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Summary: RJ is having a tough week. First he gets in trouble when he and Sam decide to walk home instead of riding the school bus. Then there was that incident using Dad's computer - without permission. Worst of all, he ruined Grandma's birthday when he decided he was hungry and wanted chocolate cake for a snack. With the help of his dad and the principal at school, RJ learns about saying "I'm sorry" and the importance of asking permission. The main theme of the story is about learning a proper apology, but it also helps kids recognize their impulses.
Type of Reading: family reading, playtime reading, read aloud book
Recommended Age: read together: 5 to 8; read yourself: 9 to 11
Interest Level: 5 to 10
Reading Level: 3.1
Age of Child: Read by an 11-year-old girl.
Young Reader Reaction: After reading Soda Pop Head, our daughter was begging for all of the Julia Cook books we had in the house. You could see that she was clearly uncomfortable with some of the scenarios, as well as the guides for asking permission and saying I'm sorry.
Adult Reader Reaction: The author nailed three of the most common "temptations" for kids when they don't think to ask for permission, don't want to ask for permission, or are just tempted. Time Out (R.J.'s consequence) will resonate more with younger readers, but older readers will appreciate the help offered by R.J.'s dad and the school principal.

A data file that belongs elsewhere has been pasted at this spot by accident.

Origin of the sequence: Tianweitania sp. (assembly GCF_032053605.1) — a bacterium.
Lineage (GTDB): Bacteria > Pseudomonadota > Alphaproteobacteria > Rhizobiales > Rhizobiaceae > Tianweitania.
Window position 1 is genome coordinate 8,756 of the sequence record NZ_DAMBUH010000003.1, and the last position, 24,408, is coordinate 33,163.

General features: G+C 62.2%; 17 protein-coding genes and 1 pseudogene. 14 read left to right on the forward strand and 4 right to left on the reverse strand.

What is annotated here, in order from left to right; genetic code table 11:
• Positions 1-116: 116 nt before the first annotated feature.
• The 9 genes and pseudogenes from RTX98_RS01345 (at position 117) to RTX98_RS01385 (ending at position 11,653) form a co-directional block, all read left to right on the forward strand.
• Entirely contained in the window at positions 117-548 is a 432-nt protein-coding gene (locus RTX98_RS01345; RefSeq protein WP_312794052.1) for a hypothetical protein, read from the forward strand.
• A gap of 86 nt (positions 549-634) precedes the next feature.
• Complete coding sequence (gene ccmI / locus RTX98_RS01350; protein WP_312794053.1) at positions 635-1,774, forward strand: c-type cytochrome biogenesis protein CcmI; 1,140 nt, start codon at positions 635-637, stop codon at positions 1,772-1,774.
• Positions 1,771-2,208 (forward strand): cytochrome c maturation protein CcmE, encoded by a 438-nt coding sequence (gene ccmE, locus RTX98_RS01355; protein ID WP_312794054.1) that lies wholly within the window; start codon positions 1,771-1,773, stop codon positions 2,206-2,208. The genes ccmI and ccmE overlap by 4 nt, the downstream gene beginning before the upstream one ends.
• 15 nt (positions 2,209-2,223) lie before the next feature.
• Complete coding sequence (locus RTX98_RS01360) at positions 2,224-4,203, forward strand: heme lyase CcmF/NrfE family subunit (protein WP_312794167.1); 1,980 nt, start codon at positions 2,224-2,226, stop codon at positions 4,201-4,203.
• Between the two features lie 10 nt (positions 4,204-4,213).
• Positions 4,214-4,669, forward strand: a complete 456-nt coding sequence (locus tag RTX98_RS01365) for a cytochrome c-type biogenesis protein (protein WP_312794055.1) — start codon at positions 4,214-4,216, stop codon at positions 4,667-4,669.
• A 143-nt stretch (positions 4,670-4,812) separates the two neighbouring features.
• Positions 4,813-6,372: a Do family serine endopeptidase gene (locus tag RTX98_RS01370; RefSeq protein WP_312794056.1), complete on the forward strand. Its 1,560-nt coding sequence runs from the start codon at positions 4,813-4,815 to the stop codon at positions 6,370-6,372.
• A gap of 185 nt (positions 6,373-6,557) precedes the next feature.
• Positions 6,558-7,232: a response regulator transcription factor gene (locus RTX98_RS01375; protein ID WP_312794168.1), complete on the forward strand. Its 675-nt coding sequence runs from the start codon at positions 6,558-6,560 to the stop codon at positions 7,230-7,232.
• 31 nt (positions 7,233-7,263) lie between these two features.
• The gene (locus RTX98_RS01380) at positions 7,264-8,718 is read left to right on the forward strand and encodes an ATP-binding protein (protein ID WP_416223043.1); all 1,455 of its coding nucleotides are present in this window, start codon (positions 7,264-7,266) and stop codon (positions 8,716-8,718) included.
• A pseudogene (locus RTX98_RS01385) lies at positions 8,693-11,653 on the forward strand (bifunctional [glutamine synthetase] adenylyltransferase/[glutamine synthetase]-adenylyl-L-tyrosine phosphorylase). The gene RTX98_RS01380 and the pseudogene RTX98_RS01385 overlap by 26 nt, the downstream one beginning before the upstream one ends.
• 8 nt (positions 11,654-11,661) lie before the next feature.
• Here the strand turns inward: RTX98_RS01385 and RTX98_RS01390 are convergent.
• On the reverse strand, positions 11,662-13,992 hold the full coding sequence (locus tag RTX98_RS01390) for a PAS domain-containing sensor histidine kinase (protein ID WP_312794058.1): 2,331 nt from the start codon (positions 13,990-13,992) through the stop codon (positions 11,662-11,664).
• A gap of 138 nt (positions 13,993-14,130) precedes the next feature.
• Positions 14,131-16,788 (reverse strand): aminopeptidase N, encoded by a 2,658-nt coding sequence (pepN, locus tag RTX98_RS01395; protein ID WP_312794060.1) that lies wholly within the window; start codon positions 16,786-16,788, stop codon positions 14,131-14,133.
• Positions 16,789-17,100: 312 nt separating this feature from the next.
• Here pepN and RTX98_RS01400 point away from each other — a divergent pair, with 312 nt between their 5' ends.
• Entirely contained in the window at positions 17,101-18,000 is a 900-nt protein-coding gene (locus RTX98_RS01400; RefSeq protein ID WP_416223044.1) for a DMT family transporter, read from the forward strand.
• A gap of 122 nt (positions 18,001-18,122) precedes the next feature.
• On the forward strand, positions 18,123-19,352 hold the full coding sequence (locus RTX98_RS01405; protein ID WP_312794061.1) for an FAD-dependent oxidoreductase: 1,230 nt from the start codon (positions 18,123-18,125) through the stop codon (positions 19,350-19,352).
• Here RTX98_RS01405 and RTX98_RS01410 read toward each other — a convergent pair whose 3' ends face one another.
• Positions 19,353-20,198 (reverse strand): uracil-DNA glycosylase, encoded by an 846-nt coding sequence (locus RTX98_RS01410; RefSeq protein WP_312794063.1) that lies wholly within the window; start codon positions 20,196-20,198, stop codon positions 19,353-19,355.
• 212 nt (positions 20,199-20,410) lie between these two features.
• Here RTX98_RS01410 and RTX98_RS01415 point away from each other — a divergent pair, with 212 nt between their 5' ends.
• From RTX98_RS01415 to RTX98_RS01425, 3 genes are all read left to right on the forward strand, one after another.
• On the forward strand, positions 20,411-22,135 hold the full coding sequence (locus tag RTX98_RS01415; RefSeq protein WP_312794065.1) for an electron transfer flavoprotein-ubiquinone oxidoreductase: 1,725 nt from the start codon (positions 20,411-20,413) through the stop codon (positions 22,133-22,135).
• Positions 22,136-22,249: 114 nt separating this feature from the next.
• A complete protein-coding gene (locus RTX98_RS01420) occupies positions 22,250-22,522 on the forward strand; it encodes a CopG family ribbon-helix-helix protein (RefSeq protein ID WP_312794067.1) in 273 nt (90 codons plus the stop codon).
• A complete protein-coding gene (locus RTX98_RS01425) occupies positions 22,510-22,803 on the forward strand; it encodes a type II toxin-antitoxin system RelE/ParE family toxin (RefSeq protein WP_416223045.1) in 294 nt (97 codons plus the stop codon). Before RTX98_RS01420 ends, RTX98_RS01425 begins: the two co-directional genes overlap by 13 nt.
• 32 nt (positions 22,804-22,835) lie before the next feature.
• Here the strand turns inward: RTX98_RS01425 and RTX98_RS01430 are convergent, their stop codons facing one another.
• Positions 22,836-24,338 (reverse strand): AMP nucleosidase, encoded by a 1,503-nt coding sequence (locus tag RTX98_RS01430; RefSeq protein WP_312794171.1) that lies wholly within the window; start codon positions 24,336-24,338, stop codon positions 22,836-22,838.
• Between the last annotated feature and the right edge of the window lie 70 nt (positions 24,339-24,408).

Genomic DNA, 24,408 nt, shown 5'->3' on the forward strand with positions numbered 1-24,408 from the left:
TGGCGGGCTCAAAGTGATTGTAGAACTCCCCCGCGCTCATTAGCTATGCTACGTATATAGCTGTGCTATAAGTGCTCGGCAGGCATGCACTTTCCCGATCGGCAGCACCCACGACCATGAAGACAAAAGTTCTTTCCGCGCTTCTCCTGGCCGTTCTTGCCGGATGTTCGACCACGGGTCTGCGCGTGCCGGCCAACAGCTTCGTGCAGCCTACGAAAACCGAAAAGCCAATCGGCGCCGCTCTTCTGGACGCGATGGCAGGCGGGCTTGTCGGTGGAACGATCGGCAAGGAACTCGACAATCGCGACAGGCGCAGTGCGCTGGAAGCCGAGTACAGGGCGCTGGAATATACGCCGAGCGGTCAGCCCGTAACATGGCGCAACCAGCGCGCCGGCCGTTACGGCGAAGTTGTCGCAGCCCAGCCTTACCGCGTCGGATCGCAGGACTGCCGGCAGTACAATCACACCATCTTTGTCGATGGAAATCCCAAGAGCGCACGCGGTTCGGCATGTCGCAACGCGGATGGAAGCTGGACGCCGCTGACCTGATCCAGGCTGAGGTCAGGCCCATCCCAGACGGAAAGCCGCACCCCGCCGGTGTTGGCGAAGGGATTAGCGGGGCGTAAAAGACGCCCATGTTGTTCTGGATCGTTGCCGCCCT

Pros: Realistic events will resonate with kids and give parents an opportunity to talk about asking permission and saying you're sorry.
Borrow or Buy: Buy. You'll be using this with your preschooler and again with your elementary-aged student.
Educational Themes: Stop in the middle of each scene to ask your child how they would feel or what they would do. R.J's dilemmas are a great way to get the conversation started, and the ready-made guides on how to ask for permission and say you're sorry help, too.
Notes: The Reading Tub® picked up this book at Book Expo America. There are no expectations of review associated with this book.
Literary Categories: Fiction - picture book series, growing up, family
Date(s) Reviewed: July 2013
Other Reviews: See Critics' Reviews and reader feedback at amazon.com and barnesandnoble.com.